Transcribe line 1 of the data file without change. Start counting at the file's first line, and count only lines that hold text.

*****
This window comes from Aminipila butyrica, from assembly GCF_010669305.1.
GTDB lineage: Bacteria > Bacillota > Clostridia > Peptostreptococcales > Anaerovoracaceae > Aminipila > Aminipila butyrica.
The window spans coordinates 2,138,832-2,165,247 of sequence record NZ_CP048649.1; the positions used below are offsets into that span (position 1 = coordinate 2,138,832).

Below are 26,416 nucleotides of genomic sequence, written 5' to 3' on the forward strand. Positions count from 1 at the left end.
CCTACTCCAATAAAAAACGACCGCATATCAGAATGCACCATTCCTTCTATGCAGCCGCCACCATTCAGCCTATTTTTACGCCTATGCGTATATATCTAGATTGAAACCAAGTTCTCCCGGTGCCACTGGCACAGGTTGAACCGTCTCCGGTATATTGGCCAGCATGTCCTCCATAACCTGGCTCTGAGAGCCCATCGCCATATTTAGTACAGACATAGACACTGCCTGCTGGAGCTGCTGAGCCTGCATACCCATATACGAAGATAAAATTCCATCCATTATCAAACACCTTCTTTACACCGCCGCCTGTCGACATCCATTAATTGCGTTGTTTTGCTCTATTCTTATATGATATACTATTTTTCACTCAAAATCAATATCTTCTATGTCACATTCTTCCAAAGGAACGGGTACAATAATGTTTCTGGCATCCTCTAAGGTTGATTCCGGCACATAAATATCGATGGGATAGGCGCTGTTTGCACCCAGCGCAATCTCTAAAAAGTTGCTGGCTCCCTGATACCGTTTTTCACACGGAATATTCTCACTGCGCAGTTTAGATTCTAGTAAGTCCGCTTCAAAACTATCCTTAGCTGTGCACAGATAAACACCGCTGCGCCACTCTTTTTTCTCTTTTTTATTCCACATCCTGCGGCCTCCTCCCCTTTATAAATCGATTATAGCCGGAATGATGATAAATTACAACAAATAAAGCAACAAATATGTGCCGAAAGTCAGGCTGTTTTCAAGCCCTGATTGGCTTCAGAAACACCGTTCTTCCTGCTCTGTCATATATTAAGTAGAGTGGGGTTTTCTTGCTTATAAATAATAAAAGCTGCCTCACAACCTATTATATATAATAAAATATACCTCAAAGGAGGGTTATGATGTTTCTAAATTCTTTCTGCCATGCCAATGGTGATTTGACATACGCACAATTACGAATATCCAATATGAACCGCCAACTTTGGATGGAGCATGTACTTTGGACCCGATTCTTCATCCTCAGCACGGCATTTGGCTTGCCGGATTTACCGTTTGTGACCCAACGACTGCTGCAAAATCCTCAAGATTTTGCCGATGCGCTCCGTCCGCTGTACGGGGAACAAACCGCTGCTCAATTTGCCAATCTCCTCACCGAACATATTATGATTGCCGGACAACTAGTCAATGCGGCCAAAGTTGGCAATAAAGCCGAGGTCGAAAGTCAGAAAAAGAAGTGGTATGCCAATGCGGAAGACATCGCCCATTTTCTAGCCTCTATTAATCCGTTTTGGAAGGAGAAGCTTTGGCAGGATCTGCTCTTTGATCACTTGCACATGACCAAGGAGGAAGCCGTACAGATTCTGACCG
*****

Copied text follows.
This window comes from Aminipila butyrica, from assembly GCF_010669305.1.